This film is long. I’m quietly confident it’s the longest Spider-Man film ever made. Running near two and a half hours, I didn’t actually feel it. Sure, it’ll be hard going on kids and they’ll be chomping at the bit to race to the khazi as the film starts to wrap up but personally, I could have easily sat through another hour once Rhino finally showed up. Who knows, maybe it was the pacing, maybe I’m drawing a comparison to The Return Of The King or The Wolf Of Wall Street. Either way, I was happy to watch more. Next up we have the CGI. As with the last instalment, the digital effects don’t always hold up as well as we would like. While the trailers paint a dire picture, the IMAX image is clearly polished and extremely impressive. Having said that, there are still far too many uncanny-valley moments that really let down the visuals. But this is always the problem with CGI, we rely on it far too heavily. It ages badly, it dates almost instantly, it’s dismissed as reminiscent of video games and all to create something that could have been shot in reality. Most of the time it wasn’t even the movement or Spider-Man that was the issue but once again the faces of the villains. But this brings us nicely to one of the movie’s crowning achievements: you know what’s better than getting rid of James Horner? Getting rid of James Horner and replacing him with six musicians to create a truly unique, dynamic and ground-breaking score. Does that mean it’s good? Well, no, not always. That brass-based hero theme felt like it would be more at home in a Superman film but rather than sullying every scene it’s laid over (as was the case in The Amazing Spider-Man), it elevates, enhances and even embodies the very scene we’re watching. Point in case, when Electro and Spider-Man are fighting amidst giant Tesla-coil-like pillars, the music and editing work beautifully to produce a vibrant organic cohesion that benefits both audio and visual – WHICH IS EXACTLY WHAT A SCORE IS SUPPOSED TO DO, HORNER!!!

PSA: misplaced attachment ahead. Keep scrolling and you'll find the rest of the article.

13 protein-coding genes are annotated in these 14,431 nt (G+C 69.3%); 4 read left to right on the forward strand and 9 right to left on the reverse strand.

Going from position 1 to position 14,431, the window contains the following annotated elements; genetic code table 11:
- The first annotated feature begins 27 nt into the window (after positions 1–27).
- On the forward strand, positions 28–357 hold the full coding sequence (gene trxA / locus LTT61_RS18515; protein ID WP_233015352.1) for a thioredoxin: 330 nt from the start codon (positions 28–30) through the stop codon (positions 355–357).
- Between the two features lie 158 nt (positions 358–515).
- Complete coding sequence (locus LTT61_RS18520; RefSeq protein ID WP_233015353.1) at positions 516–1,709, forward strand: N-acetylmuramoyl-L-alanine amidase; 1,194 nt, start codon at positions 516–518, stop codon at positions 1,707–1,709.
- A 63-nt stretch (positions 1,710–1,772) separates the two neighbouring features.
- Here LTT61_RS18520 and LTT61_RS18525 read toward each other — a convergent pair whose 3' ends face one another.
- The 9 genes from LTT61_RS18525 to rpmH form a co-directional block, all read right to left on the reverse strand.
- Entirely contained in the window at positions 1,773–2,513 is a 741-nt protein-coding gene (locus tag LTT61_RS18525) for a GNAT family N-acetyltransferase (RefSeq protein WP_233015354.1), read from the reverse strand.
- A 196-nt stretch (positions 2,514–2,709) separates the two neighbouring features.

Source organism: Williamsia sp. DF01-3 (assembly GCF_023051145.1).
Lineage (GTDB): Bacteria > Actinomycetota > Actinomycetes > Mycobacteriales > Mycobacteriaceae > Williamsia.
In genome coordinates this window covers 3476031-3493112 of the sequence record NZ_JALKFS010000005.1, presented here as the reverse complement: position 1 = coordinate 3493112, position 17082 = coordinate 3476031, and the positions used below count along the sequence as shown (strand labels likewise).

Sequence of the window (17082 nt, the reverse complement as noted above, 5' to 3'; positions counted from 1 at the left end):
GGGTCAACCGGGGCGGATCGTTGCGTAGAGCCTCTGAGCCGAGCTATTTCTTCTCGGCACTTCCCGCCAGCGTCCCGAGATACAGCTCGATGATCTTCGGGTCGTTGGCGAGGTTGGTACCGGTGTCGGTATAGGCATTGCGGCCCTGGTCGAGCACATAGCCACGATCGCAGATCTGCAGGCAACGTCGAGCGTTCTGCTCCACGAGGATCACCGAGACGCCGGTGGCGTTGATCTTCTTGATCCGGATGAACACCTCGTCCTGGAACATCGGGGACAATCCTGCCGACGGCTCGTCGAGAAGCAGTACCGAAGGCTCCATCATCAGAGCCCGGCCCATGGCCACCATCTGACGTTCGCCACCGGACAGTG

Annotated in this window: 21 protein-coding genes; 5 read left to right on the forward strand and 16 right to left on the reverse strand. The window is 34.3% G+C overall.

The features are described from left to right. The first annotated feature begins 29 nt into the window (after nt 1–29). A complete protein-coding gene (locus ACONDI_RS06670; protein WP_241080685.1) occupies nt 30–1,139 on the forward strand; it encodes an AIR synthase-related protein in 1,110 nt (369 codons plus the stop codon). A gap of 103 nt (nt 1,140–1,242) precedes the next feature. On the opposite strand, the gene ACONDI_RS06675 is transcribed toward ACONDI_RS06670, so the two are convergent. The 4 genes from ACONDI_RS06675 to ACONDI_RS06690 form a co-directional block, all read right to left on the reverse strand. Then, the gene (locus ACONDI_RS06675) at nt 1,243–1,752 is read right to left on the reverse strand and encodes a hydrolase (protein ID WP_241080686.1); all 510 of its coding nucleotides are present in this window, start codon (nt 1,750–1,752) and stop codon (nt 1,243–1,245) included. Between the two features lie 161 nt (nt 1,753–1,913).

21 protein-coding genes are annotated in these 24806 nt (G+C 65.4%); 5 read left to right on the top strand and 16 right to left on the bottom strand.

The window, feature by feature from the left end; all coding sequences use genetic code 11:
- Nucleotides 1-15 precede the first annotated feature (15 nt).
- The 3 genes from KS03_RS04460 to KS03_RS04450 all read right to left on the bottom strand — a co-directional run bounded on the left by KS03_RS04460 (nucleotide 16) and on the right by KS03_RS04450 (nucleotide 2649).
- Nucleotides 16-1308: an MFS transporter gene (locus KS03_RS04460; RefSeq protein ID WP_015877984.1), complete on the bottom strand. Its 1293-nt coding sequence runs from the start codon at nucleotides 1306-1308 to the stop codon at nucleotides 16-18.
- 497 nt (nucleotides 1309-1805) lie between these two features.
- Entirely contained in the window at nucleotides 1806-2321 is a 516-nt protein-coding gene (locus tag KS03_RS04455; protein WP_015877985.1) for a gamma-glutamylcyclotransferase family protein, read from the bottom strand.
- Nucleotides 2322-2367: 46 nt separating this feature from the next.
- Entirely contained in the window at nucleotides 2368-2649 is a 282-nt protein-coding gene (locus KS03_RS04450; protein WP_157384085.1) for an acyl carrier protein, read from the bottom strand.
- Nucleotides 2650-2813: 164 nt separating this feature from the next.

These days it’s not enough to simply comment on how an action film is shot, edited and acted, we now have to allot a specific paragraph or two to curious new developments. Suddenly the word -count needs to take into consideration things like expanded universe and how a film is marketed at you; things that really shouldn’t make a blind bit of difference as far as cinema is concerned. These days (good) sequels can’t just be another monster-of-the-week, it needs to be both a continuation and a standalone story while resolving/answering some of the questions from the previous release and posing all new ones. Essentially, film is now emulating television. This is proving very divisive amongst critics and audiences who simply aren’t familiar with this format. There are those who believe a film should be a film and that’s that and there are those that feel this opens up a world of promise and potential. It’s not even a new concept, possibly the greatest films of all time, The Godfather: Part I, was adapted from a book and the elements that couldn’t be fit in were worked into its sequel. By doing this people mistake Part II as a superior release when in fact they are both parts of one large story. In essence, this is what we have today. Sure, there are still action sequels that have no meaning or relation whatsoever (Transformers, Fast & Furious, Expendables, I’m looking at you guys) but audiences have voted with their money that they approve of TV style arcs and will happily binge on sequel marathons if the story interconnects well enough. But if we’re going to talk about expanded universes, we need to discuss marketing (reluctantly). I love the art of the trailer, I really do but I hate the field of marketing. Fuck marketing. Pandering nonsense. People often complain that trailers give away the whole film and while I don’t always agree, I find it very underwhelming when I see the huge set-pieces on a phone or an iPad and then some of the IMAX majesty is robbed from it later. Then there are films like Man Of Steel which had a perfect marketing campaign but the finished product couldn’t live up to it. From all the trailers for this film, we were led to believe we were going into a very different release. First and foremost, so many of the shots and scenes used differ or are completely absent and all of the characterisation and sprawling sea of bad guys doesn’t reflect their actual screen-time. It’s this reason that I was fairly blasé and indifferent to this movie but having watched it, I not only rate it very highly as a critic but I really, really enjoyed – far more than I a.) should and b.) can justifiably reflect in a supposedly unbiased review.